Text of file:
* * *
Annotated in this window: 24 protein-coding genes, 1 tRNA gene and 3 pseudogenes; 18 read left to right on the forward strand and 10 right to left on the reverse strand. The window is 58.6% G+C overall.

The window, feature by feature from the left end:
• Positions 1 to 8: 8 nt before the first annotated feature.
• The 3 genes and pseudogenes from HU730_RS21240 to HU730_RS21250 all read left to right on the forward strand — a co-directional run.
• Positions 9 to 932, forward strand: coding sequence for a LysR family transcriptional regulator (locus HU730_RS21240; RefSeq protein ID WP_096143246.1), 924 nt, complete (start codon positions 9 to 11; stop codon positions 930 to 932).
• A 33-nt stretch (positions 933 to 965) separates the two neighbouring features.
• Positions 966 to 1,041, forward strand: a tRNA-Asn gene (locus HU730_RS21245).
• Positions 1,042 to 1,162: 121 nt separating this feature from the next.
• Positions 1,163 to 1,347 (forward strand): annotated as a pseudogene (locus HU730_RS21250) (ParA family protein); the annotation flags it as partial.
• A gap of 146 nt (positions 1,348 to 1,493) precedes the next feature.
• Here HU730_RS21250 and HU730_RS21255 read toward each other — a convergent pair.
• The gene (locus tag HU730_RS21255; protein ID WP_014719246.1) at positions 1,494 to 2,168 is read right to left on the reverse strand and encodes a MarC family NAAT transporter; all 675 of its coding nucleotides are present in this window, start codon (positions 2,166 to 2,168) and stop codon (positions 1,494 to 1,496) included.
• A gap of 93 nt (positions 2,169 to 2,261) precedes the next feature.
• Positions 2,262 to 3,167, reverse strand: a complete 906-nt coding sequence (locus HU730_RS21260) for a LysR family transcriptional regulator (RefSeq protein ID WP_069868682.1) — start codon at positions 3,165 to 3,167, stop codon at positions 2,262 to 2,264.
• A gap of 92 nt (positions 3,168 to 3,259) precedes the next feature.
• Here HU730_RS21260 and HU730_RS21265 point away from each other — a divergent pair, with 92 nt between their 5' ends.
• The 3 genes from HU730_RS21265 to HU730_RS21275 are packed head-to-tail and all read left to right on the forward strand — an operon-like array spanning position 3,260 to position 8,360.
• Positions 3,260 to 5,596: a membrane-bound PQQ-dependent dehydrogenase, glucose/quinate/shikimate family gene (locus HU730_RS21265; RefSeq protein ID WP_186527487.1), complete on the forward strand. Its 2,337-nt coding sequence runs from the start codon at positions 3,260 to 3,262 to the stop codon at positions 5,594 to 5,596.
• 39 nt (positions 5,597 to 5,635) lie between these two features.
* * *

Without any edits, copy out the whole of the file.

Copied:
Annotated in this window: 24 protein-coding genes, 1 tRNA gene and 3 pseudogenes; 18 read left to right on the forward strand and 10 right to left on the reverse strand. The window is 58.6% G+C overall.

The window, feature by feature from the left end:
• Positions 1 to 8: 8 nt before the first annotated feature.
• The 3 genes and pseudogenes from HU730_RS21240 to HU730_RS21250 all read left to right on the forward strand — a co-directional run.
• Positions 9 to 932, forward strand: coding sequence for a LysR family transcriptional regulator (locus HU730_RS21240; RefSeq protein ID WP_096143246.1), 924 nt, complete (start codon positions 9 to 11; stop codon positions 930 to 932).
• A 33-nt stretch (positions 933 to 965) separates the two neighbouring features.
• Positions 966 to 1,041, forward strand: a tRNA-Asn gene (locus HU730_RS21245).
• Positions 1,042 to 1,162: 121 nt separating this feature from the next.
• Positions 1,163 to 1,347 (forward strand): annotated as a pseudogene (locus HU730_RS21250) (ParA family protein); the annotation flags it as partial.
• A gap of 146 nt (positions 1,348 to 1,493) precedes the next feature.
• Here HU730_RS21250 and HU730_RS21255 read toward each other — a convergent pair.
• The gene (locus tag HU730_RS21255; protein ID WP_014719246.1) at positions 1,494 to 2,168 is read right to left on the reverse strand and encodes a MarC family NAAT transporter; all 675 of its coding nucleotides are present in this window, start codon (positions 2,166 to 2,168) and stop codon (positions 1,494 to 1,496) included.
• A gap of 93 nt (positions 2,169 to 2,261) precedes the next feature.
• Positions 2,262 to 3,167, reverse strand: a complete 906-nt coding sequence (locus HU730_RS21260) for a LysR family transcriptional regulator (RefSeq protein ID WP_069868682.1) — start codon at positions 3,165 to 3,167, stop codon at positions 2,262 to 2,264.
• A gap of 92 nt (positions 3,168 to 3,259) precedes the next feature.
• Here HU730_RS21260 and HU730_RS21265 point away from each other — a divergent pair, with 92 nt between their 5' ends.
• The 3 genes from HU730_RS21265 to HU730_RS21275 are packed head-to-tail and all read left to right on the forward strand — an operon-like array spanning position 3,260 to position 8,360.
• Positions 3,260 to 5,596: a membrane-bound PQQ-dependent dehydrogenase, glucose/quinate/shikimate family gene (locus HU730_RS21265; RefSeq protein ID WP_186527487.1), complete on the forward strand. Its 2,337-nt coding sequence runs from the start codon at positions 3,260 to 3,262 to the stop codon at positions 5,594 to 5,596.
• 39 nt (positions 5,597 to 5,635) lie between these two features.